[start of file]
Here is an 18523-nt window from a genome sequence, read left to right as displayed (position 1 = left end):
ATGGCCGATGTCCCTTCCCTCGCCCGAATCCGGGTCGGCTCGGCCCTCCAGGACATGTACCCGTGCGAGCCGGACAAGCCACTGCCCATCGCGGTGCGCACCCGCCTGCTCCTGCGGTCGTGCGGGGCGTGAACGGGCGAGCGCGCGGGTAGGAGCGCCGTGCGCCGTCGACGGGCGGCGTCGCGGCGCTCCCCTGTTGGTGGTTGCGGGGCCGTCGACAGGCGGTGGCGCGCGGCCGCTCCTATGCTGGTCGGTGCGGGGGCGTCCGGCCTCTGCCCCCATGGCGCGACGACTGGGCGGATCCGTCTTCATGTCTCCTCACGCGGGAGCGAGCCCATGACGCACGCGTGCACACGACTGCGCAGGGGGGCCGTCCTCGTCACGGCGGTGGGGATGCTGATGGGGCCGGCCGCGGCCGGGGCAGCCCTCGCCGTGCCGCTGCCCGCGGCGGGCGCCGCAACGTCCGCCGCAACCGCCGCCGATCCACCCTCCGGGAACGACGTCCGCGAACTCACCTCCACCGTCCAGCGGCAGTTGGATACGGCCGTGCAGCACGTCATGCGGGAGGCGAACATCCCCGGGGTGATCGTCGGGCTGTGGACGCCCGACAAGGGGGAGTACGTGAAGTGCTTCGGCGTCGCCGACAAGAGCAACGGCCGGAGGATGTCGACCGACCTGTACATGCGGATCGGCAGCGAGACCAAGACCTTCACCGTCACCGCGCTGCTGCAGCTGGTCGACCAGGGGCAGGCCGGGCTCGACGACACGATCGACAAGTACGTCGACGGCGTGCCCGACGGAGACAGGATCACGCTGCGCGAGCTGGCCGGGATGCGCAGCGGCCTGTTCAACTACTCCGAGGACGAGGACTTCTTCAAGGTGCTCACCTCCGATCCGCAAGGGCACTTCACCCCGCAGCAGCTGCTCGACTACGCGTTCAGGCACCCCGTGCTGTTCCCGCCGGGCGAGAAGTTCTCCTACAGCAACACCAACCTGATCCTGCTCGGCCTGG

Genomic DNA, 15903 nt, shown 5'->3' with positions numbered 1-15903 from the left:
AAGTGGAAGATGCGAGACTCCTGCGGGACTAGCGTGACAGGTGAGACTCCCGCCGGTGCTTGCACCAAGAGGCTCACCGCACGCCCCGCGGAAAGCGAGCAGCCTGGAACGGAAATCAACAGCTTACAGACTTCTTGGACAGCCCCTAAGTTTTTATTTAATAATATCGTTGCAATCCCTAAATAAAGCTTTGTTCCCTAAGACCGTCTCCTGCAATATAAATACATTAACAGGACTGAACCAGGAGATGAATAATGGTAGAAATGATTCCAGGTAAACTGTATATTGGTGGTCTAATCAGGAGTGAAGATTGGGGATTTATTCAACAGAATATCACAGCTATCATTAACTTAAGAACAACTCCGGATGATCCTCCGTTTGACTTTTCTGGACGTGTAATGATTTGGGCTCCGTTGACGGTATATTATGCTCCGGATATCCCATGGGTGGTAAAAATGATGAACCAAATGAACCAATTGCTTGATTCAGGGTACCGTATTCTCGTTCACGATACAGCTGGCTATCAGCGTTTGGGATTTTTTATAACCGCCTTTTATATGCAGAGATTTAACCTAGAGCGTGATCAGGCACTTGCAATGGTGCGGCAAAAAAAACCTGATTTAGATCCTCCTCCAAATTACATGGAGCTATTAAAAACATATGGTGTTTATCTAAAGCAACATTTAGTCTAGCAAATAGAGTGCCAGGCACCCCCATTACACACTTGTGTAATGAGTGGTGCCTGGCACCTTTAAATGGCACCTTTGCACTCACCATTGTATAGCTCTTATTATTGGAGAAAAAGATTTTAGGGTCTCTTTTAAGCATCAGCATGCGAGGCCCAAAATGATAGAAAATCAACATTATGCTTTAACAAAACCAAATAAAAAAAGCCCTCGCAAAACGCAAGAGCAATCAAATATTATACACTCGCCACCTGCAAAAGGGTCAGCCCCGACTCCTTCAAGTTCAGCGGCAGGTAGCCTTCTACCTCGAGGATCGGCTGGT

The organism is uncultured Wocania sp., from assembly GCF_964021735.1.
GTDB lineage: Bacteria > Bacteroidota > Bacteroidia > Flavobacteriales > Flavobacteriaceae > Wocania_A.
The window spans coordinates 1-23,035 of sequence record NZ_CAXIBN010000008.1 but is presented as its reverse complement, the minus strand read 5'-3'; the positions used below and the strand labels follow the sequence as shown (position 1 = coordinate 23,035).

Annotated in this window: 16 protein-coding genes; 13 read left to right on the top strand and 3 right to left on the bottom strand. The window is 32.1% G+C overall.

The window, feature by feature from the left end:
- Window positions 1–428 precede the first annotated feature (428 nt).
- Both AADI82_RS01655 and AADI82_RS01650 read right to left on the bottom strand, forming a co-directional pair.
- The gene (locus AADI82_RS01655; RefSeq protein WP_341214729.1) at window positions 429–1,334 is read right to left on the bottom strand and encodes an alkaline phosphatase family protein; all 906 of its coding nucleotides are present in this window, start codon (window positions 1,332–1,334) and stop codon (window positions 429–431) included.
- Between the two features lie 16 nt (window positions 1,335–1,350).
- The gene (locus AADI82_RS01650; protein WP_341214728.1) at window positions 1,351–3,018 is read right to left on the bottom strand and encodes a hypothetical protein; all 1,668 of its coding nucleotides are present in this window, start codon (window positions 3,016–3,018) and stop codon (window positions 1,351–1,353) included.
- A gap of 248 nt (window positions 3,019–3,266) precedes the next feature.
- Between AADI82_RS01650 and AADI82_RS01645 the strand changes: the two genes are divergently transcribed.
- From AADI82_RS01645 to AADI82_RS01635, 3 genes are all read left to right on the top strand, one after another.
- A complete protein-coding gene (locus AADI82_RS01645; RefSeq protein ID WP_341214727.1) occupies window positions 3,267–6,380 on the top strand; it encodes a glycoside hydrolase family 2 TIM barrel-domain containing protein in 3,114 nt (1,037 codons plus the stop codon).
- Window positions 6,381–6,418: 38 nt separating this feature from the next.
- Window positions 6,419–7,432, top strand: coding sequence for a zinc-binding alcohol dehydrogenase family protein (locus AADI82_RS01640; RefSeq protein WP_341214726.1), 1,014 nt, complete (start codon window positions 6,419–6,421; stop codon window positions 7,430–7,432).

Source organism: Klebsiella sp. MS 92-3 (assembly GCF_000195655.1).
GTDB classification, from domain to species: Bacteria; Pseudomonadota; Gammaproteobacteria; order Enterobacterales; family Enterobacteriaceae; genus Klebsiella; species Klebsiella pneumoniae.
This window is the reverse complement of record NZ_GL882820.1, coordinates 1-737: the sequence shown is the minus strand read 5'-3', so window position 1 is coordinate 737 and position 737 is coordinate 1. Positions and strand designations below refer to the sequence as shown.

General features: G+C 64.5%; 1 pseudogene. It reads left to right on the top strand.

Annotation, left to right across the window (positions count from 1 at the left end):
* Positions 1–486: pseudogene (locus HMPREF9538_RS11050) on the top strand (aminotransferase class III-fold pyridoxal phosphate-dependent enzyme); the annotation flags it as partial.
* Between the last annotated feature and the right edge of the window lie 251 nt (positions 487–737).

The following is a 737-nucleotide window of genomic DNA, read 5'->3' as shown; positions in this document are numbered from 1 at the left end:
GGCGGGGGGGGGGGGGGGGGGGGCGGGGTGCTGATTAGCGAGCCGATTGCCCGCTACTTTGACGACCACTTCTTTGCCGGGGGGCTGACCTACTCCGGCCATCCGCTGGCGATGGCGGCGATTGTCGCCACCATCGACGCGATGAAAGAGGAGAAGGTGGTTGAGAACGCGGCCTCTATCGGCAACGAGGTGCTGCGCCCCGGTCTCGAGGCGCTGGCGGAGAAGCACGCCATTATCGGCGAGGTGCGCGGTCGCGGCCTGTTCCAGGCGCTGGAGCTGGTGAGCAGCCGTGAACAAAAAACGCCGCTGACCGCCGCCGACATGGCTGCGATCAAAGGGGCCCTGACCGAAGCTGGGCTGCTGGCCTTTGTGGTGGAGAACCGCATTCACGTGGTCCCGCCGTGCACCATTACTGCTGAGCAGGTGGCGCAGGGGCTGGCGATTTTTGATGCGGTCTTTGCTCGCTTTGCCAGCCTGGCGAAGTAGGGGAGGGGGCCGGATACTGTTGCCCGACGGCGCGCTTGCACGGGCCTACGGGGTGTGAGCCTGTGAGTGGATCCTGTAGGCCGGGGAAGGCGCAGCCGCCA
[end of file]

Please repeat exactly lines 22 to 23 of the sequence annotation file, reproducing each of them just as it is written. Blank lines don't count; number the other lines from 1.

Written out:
GTDB classification, from domain to species: Bacteria; Pseudomonadota; Gammaproteobacteria; order Enterobacterales; family Enterobacteriaceae; genus Klebsiella; species Klebsiella pneumoniae.
This window is the reverse complement of record NZ_GL882820.1, coordinates 1-737: the sequence shown is the minus strand read 5'-3', so window position 1 is coordinate 737 and position 737 is coordinate 1. Positions and strand designations below refer to the sequence as shown.